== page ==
Reykjavik Pride.

You probably know something about it but in August here in Iceland we walk together to celebrate the culture and pride of  lesbian, gay, bisexual, transgender, intersex and other groups as well. It has been an annual event in Reykjavik since 1999, but in 1993, gays and lesbians first gathered in the city center of Reykjavik demanding freedom and human rights. From 1999 to 2017 the parade has really grown, and more groups have joined. It is one of the biggest event in Iceland.

I do my best to be there every year to show my support and no I’m not a lesbian, I’m straight as hell. Writing this post I know some people will think less of me, it’s a sad fact that prejudice still exist. To those people out there who can’t and wont support this, i can only say shame on you.

But me and my youngest son went this year on the 12th of August and for the first time we walked in the parade itself, we walked with the Intersex group, but my son has two aunts who were born intersex. My oldest is with his dad on vacations so he couldn’t make it. But it was a great experience for both of us and a beautiful day. Little bit tiring running after a 3 and half-year old but he had a blast.

Some of you might think “Intersex, what is that ?”  

“Intersex” is a general term used for a variety of conditions in which a person is born with a reproductive or sexual anatomy that doesn’t seem to fit the typical definitions of female or male. For example, a person might be born appearing to be female on the outside, but having mostly male-typical anatomy on the inside. Or a person may be born with genitals that seem to be in-between the usual male and female types—for example, a girl may be born with a noticeably large clitoris, or lacking a vaginal opening, or a boy may be born with a notably small penis, or with a scrotum that is divided so that it has formed more like labia. Or a person may be born with mosaic genetics, so that some of her cells have XX chromosomes and some of them have XY.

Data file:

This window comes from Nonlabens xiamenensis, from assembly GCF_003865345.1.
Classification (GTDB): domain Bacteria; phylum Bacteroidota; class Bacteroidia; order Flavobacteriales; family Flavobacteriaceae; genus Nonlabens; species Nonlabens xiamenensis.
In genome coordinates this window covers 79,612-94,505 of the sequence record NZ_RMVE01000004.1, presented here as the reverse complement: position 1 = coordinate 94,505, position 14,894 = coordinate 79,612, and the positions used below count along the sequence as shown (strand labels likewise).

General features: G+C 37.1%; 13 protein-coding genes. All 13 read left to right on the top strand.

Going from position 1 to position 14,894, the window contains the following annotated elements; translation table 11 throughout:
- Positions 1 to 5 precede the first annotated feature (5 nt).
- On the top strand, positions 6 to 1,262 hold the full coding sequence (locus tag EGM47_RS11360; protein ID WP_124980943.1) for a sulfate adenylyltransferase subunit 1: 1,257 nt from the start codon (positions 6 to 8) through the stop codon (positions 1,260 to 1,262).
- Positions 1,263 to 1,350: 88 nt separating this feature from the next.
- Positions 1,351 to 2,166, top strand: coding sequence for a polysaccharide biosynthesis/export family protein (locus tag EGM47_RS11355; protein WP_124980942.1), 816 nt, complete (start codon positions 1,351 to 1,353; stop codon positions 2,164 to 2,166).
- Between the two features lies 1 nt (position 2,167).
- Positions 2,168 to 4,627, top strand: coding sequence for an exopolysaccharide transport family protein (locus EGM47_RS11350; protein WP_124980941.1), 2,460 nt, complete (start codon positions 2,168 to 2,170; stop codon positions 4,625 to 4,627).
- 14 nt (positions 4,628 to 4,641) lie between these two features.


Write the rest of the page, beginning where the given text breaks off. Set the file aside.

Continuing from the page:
Though we speak of intersex as an inborn condition, intersex anatomy doesn’t always show up at birth. Sometimes a person isn’t found to have intersex anatomy until she or he reaches the age of puberty, or finds himself an infertile adult, or dies of old age and is autopsied. Some people live and die with intersex anatomy without anyone (including themselves) ever knowing. – Taken from 

If it weren’t for his aunts I probably wouldn’t know what Intersex is. It shows me that we have so much to learn about everyone and everything in life. I urge you to learn what you can about the different people in the world. We are all amazing in our own way.

Me and Bryntýr Váli.

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